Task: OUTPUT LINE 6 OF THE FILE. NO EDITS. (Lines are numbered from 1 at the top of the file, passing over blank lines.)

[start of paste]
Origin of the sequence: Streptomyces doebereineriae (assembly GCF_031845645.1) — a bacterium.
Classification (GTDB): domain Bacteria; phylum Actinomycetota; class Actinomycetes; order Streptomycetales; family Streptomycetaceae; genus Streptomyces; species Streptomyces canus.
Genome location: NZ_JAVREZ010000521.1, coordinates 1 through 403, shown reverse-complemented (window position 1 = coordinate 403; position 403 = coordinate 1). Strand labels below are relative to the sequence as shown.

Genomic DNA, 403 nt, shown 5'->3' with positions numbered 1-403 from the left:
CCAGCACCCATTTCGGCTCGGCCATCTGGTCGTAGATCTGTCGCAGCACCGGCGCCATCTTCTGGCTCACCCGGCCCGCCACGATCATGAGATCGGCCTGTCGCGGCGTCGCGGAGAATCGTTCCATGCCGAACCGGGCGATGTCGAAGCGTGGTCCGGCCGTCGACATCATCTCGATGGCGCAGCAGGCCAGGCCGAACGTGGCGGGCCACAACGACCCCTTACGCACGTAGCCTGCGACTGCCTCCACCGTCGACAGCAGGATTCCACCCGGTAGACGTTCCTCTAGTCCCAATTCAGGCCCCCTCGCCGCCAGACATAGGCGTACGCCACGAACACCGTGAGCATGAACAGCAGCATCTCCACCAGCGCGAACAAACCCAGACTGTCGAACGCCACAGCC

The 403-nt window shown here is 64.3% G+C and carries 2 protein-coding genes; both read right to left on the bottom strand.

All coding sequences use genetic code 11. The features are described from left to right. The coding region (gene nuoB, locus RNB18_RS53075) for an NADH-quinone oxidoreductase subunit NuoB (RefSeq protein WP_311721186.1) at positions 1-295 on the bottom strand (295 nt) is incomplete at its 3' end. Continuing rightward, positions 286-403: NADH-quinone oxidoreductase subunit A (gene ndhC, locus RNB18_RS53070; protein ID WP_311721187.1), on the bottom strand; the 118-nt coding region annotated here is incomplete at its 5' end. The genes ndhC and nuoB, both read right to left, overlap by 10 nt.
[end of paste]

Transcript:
The 403-nt window shown here is 64.3% G+C and carries 2 protein-coding genes; both read right to left on the bottom strand.